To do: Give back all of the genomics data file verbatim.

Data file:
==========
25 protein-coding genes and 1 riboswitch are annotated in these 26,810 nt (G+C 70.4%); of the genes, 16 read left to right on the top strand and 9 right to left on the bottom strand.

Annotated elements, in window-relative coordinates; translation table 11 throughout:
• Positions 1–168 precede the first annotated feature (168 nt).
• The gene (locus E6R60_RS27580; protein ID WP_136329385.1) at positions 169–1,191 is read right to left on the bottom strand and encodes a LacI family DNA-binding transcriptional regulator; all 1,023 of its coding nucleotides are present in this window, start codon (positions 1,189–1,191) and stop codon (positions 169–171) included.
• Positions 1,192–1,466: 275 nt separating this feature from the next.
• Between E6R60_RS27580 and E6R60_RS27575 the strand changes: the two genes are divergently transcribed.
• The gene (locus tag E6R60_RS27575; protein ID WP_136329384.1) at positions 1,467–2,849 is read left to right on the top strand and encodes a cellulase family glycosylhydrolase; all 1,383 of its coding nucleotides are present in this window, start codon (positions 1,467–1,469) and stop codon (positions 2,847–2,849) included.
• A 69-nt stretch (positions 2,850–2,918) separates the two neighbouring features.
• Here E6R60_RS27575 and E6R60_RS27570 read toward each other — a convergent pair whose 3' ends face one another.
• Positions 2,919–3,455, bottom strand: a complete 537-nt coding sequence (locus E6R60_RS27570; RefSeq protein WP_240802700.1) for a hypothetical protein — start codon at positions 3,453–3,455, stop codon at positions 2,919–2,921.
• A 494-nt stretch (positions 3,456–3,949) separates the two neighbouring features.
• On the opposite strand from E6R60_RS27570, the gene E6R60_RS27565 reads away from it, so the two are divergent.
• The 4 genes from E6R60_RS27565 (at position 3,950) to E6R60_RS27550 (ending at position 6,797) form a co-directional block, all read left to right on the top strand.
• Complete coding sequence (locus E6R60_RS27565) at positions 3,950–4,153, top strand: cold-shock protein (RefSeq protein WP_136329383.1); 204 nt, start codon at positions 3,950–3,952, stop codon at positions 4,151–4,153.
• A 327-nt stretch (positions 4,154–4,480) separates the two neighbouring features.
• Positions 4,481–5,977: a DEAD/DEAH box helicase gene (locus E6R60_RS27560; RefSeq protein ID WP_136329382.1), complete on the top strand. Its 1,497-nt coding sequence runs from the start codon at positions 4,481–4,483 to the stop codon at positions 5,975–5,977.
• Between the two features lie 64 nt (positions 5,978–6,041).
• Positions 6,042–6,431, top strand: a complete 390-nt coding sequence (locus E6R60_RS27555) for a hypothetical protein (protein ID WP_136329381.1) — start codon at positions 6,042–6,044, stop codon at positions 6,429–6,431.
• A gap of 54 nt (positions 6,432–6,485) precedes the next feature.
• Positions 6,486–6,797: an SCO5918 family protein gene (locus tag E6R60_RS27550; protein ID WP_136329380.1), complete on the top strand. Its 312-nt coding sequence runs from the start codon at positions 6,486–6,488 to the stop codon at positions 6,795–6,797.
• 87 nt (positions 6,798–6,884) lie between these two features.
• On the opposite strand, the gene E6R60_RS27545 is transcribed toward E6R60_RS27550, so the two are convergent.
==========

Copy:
25 protein-coding genes and 1 riboswitch are annotated in these 26,810 nt (G+C 70.4%); of the genes, 16 read left to right on the top strand and 9 right to left on the bottom strand.

Annotated elements, in window-relative coordinates; translation table 11 throughout:
• Positions 1–168 precede the first annotated feature (168 nt).
• The gene (locus E6R60_RS27580; protein ID WP_136329385.1) at positions 169–1,191 is read right to left on the bottom strand and encodes a LacI family DNA-binding transcriptional regulator; all 1,023 of its coding nucleotides are present in this window, start codon (positions 1,189–1,191) and stop codon (positions 169–171) included.
• Positions 1,192–1,466: 275 nt separating this feature from the next.
• Between E6R60_RS27580 and E6R60_RS27575 the strand changes: the two genes are divergently transcribed.
• The gene (locus tag E6R60_RS27575; protein ID WP_136329384.1) at positions 1,467–2,849 is read left to right on the top strand and encodes a cellulase family glycosylhydrolase; all 1,383 of its coding nucleotides are present in this window, start codon (positions 1,467–1,469) and stop codon (positions 2,847–2,849) included.
• A 69-nt stretch (positions 2,850–2,918) separates the two neighbouring features.
• Here E6R60_RS27575 and E6R60_RS27570 read toward each other — a convergent pair whose 3' ends face one another.
• Positions 2,919–3,455, bottom strand: a complete 537-nt coding sequence (locus E6R60_RS27570; RefSeq protein WP_240802700.1) for a hypothetical protein — start codon at positions 3,453–3,455, stop codon at positions 2,919–2,921.
• A 494-nt stretch (positions 3,456–3,949) separates the two neighbouring features.
• On the opposite strand from E6R60_RS27570, the gene E6R60_RS27565 reads away from it, so the two are divergent.
• The 4 genes from E6R60_RS27565 (at position 3,950) to E6R60_RS27550 (ending at position 6,797) form a co-directional block, all read left to right on the top strand.
• Complete coding sequence (locus E6R60_RS27565) at positions 3,950–4,153, top strand: cold-shock protein (RefSeq protein WP_136329383.1); 204 nt, start codon at positions 3,950–3,952, stop codon at positions 4,151–4,153.
• A 327-nt stretch (positions 4,154–4,480) separates the two neighbouring features.
• Positions 4,481–5,977: a DEAD/DEAH box helicase gene (locus E6R60_RS27560; RefSeq protein ID WP_136329382.1), complete on the top strand. Its 1,497-nt coding sequence runs from the start codon at positions 4,481–4,483 to the stop codon at positions 5,975–5,977.
• Between the two features lie 64 nt (positions 5,978–6,041).
• Positions 6,042–6,431, top strand: a complete 390-nt coding sequence (locus E6R60_RS27555) for a hypothetical protein (protein ID WP_136329381.1) — start codon at positions 6,042–6,044, stop codon at positions 6,429–6,431.
• A gap of 54 nt (positions 6,432–6,485) precedes the next feature.
• Positions 6,486–6,797: an SCO5918 family protein gene (locus tag E6R60_RS27550; protein ID WP_136329380.1), complete on the top strand. Its 312-nt coding sequence runs from the start codon at positions 6,486–6,488 to the stop codon at positions 6,795–6,797.
• 87 nt (positions 6,798–6,884) lie between these two features.
• On the opposite strand, the gene E6R60_RS27545 is transcribed toward E6R60_RS27550, so the two are convergent.